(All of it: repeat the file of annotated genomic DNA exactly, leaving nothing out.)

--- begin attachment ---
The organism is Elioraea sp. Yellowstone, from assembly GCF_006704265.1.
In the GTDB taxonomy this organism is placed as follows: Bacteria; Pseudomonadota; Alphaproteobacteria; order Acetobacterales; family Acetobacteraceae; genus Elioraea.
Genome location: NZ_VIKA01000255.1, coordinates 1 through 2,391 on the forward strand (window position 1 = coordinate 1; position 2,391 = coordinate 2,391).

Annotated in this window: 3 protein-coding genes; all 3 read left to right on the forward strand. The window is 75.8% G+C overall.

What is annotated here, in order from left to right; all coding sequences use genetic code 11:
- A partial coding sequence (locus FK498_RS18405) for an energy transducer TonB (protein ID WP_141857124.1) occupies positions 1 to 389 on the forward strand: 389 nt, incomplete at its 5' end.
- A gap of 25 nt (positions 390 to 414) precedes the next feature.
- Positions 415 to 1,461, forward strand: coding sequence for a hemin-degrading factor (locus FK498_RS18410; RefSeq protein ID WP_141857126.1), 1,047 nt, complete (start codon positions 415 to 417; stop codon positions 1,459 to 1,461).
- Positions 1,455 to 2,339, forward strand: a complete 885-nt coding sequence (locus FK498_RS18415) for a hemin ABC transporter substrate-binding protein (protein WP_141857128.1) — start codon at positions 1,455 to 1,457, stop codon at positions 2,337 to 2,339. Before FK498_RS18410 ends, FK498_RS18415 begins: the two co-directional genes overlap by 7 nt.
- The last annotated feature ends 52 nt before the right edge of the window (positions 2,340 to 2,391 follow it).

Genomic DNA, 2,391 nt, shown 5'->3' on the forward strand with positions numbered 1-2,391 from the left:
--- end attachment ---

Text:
The organism is Elioraea sp. Yellowstone, from assembly GCF_006704265.1.
In the GTDB taxonomy this organism is placed as follows: Bacteria; Pseudomonadota; Alphaproteobacteria; order Acetobacterales; family Acetobacteraceae; genus Elioraea.
Genome location: NZ_VIKA01000255.1, coordinates 1 through 2,391 on the forward strand (window position 1 = coordinate 1; position 2,391 = coordinate 2,391).

Annotated in this window: 3 protein-coding genes; all 3 read left to right on the forward strand. The window is 75.8% G+C overall.

What is annotated here, in order from left to right; all coding sequences use genetic code 11:
- A partial coding sequence (locus FK498_RS18405) for an energy transducer TonB (protein ID WP_141857124.1) occupies positions 1 to 389 on the forward strand: 389 nt, incomplete at its 5' end.
- A gap of 25 nt (positions 390 to 414) precedes the next feature.
- Positions 415 to 1,461, forward strand: coding sequence for a hemin-degrading factor (locus FK498_RS18410; RefSeq protein ID WP_141857126.1), 1,047 nt, complete (start codon positions 415 to 417; stop codon positions 1,459 to 1,461).
- Positions 1,455 to 2,339, forward strand: a complete 885-nt coding sequence (locus FK498_RS18415) for a hemin ABC transporter substrate-binding protein (protein WP_141857128.1) — start codon at positions 1,455 to 1,457, stop codon at positions 2,337 to 2,339. Before FK498_RS18410 ends, FK498_RS18415 begins: the two co-directional genes overlap by 7 nt.
- The last annotated feature ends 52 nt before the right edge of the window (positions 2,340 to 2,391 follow it).

Genomic DNA, 2,391 nt, shown 5'->3' on the forward strand with positions numbered 1-2,391 from the left: